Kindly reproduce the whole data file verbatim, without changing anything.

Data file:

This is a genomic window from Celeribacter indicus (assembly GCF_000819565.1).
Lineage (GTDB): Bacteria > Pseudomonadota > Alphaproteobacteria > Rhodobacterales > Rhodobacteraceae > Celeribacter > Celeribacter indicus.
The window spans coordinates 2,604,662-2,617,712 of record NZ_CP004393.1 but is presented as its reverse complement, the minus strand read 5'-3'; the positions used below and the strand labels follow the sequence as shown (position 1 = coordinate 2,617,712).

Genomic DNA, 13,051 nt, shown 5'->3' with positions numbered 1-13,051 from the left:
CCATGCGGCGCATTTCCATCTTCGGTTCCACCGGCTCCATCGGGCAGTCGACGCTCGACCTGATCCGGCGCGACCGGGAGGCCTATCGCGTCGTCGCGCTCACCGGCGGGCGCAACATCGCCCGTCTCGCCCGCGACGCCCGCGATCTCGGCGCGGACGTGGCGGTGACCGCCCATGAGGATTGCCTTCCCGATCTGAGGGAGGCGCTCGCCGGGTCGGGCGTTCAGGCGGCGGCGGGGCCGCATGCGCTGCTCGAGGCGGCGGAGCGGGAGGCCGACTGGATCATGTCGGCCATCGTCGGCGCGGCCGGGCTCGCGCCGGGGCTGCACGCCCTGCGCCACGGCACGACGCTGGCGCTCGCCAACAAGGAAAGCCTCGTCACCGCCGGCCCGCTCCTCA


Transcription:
This is a genomic window from Celeribacter indicus (assembly GCF_000819565.1).
Lineage (GTDB): Bacteria > Pseudomonadota > Alphaproteobacteria > Rhodobacterales > Rhodobacteraceae > Celeribacter > Celeribacter indicus.
The window spans coordinates 2,604,662-2,617,712 of record NZ_CP004393.1 but is presented as its reverse complement, the minus strand read 5'-3'; the positions used below and the strand labels follow the sequence as shown (position 1 = coordinate 2,617,712).

Genomic DNA, 13,051 nt, shown 5'->3' with positions numbered 1-13,051 from the left:
CCATGCGGCGCATTTCCATCTTCGGTTCCACCGGCTCCATCGGGCAGTCGACGCTCGACCTGATCCGGCGCGACCGGGAGGCCTATCGCGTCGTCGCGCTCACCGGCGGGCGCAACATCGCCCGTCTCGCCCGCGACGCCCGCGATCTCGGCGCGGACGTGGCGGTGACCGCCCATGAGGATTGCCTTCCCGATCTGAGGGAGGCGCTCGCCGGGTCGGGCGTTCAGGCGGCGGCGGGGCCGCATGCGCTGCTCGAGGCGGCGGAGCGGGAGGCCGACTGGATCATGTCGGCCATCGTCGGCGCGGCCGGGCTCGCGCCGGGGCTGCACGCCCTGCGCCACGGCACGACGCTGGCGCTCGCCAACAAGGAAAGCCTCGTCACCGCCGGCCCGCTCCTCA